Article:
-Intel Core i7 2600/k - [9/10]

Spoiler

Quite possibly Intel's best product launch ever. It had all the bleeding edge features of the time, it came with a very significant performance improvement over its predecessor and it had a soldered heatspreader, allowing for efficient cooling and great overclocking. Even the "locked" version could be overclocked through the multiplier within (quite reasonable) limits.

 

-Apple iPad Pro - [5/10]

Spoiler

A pretty good product, sunk by its price (plus the extra cost of the physical keyboard and the pencil). Buy it if you don't mind the Apple tax and are looking for a very light office machine with an excellent digitizer. Particularly good for rich students. Bad for cheap tinkerers like myself.

 

 

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3 hours ago, Sauron said:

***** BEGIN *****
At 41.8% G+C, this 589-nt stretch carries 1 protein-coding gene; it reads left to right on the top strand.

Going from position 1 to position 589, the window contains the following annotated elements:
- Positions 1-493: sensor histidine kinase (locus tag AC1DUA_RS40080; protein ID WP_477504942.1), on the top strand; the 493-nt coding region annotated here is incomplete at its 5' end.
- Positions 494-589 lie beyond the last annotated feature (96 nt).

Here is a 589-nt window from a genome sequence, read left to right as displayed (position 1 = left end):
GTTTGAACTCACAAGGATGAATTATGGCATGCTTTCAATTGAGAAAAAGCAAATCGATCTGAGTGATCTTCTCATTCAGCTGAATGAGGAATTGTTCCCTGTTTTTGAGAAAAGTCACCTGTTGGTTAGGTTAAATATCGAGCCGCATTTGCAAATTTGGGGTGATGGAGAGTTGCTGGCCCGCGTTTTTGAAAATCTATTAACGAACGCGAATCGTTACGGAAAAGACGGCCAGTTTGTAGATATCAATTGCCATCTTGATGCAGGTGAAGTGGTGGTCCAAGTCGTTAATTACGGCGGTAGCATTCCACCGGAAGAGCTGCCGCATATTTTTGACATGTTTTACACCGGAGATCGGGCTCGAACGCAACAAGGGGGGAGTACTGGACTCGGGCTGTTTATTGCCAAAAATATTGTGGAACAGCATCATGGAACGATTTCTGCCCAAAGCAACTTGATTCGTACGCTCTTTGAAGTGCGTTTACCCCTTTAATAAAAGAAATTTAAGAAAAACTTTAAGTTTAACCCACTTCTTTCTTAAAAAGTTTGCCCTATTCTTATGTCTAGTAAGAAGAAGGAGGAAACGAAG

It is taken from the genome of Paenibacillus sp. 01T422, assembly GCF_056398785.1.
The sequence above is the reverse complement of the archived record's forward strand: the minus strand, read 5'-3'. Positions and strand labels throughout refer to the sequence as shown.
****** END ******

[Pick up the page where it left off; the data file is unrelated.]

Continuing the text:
It's not even improved, it's just taking the 8gb model and making it a 16gb model which already exists.

Yes but it shows that the foundation is there and they're the same just different ram soldered to the package. Likely could handle 32GB or more. Likely could have made that memory socketed too.

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Call me when you can actually place SODIMMs and M.2 SSDs into an M1.

CPU - Ryzen 7 3700X | RAM - 64 GB DDR4 3200MHz | GPU - Nvidia GTX 1660 ti | MOBO -  MSI B550 Gaming Plus

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3 hours ago, WolframaticAlpha said:

have you ever tried putting 32 gigs of ram in an i3 laptop? It can technically address 16 eb, but intel has limited it to 20 gigs. So, I  believe, that fruit company has done the same thing